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October 4, 2021

NIAC sent a letter to the U.S. Treasury Department’s Office of Foreign Assets Control (OFAC) describing the detrimental impact of sanctions on humanitarian trade with Iran from October 1, 2016 to September 30, 2018. This is in response to OFAC soliciting comments on the effectiveness of its licensing procedures during this period. Current U.S. sanctions policy is failing to protect even allowable humanitarian trade and must be reformed.

Media

April 19, 2021

Our own President, Jamal Abdi, gives his own perspective about new developments to the Iran nuclear deal and explains what it means for the Iranian-American community.

October 4, 2021

NIAC sent a letter to the U.S. Treasury Department’s Office of Foreign Assets Control (OFAC) describing the detrimental impact of sanctions on humanitarian trade with Iran from October 1, 2016 to September 30, 2018. This is in response to OFAC soliciting comments on the effectiveness of its licensing procedures during this period. Current U.S. sanctions policy is failing to protect even allowable humanitarian trade and must be reformed.

Media

June 25, 2020

“The Trump administration broke the international consensus around Iran that took years to build,” said Suzanne DiMaggio, senior fellow at Carnegie Endowment for International Peace. “I think this will go down as an epic strategic blunder during the Trump Era.” DiMaggio was speaking on NIAC’s recent panel examining current and future U.S. policy toward Iran, entitled “A Maximum Pressure Exit Strategy: Can the U.S. Save the Iran Nuclear Deal Before it’s Too Late?” Joining DiMaggio as panelists were Jamal Abdi, President of NIAC, and Joe Cirincione, President of the Ploughshares Fund. Sanam Shantyaei, Senior Journalist at France 24, led the panel as moderator.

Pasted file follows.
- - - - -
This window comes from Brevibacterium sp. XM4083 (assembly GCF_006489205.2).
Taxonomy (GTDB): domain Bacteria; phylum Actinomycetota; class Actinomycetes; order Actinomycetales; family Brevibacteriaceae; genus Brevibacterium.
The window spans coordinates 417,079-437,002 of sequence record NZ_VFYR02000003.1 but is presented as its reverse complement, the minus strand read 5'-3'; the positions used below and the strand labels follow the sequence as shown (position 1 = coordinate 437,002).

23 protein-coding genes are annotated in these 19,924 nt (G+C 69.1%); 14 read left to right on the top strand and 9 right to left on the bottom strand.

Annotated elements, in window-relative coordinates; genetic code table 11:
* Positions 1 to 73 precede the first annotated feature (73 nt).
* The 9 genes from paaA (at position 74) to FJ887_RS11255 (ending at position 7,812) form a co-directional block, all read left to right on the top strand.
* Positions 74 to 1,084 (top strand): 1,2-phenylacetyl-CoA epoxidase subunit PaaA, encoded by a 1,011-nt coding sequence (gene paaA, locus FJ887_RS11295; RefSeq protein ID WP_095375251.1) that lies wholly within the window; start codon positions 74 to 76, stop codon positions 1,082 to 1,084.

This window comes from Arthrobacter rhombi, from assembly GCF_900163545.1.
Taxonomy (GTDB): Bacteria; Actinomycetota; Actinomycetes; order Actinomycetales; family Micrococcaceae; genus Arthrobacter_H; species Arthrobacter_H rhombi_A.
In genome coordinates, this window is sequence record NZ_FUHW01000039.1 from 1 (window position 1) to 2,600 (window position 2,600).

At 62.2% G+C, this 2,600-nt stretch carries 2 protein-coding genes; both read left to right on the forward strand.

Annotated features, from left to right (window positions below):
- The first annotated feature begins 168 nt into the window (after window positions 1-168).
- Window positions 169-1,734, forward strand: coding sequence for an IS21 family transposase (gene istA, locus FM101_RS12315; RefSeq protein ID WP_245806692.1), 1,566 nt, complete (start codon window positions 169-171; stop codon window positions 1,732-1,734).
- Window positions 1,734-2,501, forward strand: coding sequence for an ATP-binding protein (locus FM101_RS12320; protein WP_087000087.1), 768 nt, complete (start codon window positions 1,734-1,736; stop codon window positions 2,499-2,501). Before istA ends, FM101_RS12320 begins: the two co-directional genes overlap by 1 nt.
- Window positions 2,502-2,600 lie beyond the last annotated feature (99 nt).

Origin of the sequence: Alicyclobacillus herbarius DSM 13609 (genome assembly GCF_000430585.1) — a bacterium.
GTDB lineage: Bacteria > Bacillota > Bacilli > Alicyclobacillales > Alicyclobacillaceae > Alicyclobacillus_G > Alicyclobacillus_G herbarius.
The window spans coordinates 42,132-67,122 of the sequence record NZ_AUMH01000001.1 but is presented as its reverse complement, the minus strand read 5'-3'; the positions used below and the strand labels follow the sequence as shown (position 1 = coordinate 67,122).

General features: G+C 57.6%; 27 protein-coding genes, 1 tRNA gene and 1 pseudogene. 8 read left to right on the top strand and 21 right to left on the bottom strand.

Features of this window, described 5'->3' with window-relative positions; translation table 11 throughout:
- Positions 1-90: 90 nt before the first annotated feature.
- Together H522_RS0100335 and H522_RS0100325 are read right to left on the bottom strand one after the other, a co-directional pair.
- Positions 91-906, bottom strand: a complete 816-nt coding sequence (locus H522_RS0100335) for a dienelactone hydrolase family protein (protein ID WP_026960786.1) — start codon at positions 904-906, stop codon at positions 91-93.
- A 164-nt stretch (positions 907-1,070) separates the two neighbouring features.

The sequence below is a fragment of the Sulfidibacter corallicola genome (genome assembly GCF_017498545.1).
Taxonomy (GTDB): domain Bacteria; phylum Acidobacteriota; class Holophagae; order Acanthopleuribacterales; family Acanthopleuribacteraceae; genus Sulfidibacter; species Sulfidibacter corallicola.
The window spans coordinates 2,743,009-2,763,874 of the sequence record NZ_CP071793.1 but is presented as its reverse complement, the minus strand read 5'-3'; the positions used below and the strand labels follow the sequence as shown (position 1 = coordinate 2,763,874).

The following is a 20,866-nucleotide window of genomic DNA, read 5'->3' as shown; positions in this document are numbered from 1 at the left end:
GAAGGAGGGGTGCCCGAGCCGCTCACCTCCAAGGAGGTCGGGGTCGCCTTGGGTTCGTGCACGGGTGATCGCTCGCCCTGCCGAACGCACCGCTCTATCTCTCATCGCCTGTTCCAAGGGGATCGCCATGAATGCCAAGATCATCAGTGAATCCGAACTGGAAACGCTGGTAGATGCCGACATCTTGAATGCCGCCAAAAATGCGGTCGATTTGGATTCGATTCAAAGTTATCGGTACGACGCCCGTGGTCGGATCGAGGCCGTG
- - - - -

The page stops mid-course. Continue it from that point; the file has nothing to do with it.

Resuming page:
September 23, 2021

The sad truth is that sanctions are reflexively imposed on adversaries and competitors with little to no regard for their harsh humanitarian impacts or whether they are advancing U.S. interests. For Iran, it has long been apparent that sanctions have done little to advance U.S. interests while impoverishing ordinary citizens and depriving them of basic care. Yet, there is no institutional mechanism to examine these policies to determine their effectiveness and their broad and harmful humanitarian impacts.

Media

June 25, 2020

“The Trump administration broke the international consensus around Iran that took years to build,” said Suzanne DiMaggio, senior fellow at Carnegie Endowment for International Peace. “I think this will go down as an epic strategic blunder during the Trump Era.” DiMaggio was speaking on NIAC’s recent panel examining current and future U.S. policy toward Iran, entitled “A Maximum Pressure Exit Strategy: Can the U.S. Save the Iran Nuclear Deal Before it’s Too Late?” Joining DiMaggio as panelists were Jamal Abdi, President of NIAC, and Joe Cirincione, President of the Ploughshares Fund. Sanam Shantyaei, Senior Journalist at France 24, led the panel as moderator. 

September 29, 2021

Iran’s Foreign Minister said at the UNGA that Iran would return to the Vienna JCPOA talks soon, but did not specify a date. Meanwhile, officials say Iran is now importing American vaccines, reflecting a reversing of Khamenei’s ban from earlier this year. New economic data also shows Iran’s export increasing and Iran and the IAEA are again feuding.

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September 28, 2021

Another disturbing death under the custody of Iranian authorities has compounded the tragic case of Navid Afkari. The death of Shahin Naseri, a witness to the “medieval-style torture” of the champion wrestler Navid Afkari executed a year ago, was confirmed by Iran’s judiciary. Two days after activists reported Naseri’s death, the head of Iran’s Prisons Organization launched a probe into the case issuing a “special directive.” 

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